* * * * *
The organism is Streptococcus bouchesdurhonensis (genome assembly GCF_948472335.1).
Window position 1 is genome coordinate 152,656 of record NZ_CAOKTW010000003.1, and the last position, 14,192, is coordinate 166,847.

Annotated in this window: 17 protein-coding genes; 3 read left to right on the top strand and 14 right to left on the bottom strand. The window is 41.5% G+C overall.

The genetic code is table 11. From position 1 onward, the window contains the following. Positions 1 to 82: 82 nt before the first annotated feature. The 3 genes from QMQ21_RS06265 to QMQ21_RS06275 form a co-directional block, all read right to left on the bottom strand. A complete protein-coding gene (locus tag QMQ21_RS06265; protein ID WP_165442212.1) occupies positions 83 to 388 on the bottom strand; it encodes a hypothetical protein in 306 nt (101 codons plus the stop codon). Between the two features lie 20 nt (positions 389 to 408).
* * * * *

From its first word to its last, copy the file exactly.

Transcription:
The organism is Streptococcus bouchesdurhonensis (genome assembly GCF_948472335.1).
Window position 1 is genome coordinate 152,656 of record NZ_CAOKTW010000003.1, and the last position, 14,192, is coordinate 166,847.

Annotated in this window: 17 protein-coding genes; 3 read left to right on the top strand and 14 right to left on the bottom strand. The window is 41.5% G+C overall.

The genetic code is table 11. From position 1 onward, the window contains the following. Positions 1 to 82: 82 nt before the first annotated feature. The 3 genes from QMQ21_RS06265 to QMQ21_RS06275 form a co-directional block, all read right to left on the bottom strand. A complete protein-coding gene (locus tag QMQ21_RS06265; protein ID WP_165442212.1) occupies positions 83 to 388 on the bottom strand; it encodes a hypothetical protein in 306 nt (101 codons plus the stop codon). Between the two features lie 20 nt (positions 389 to 408).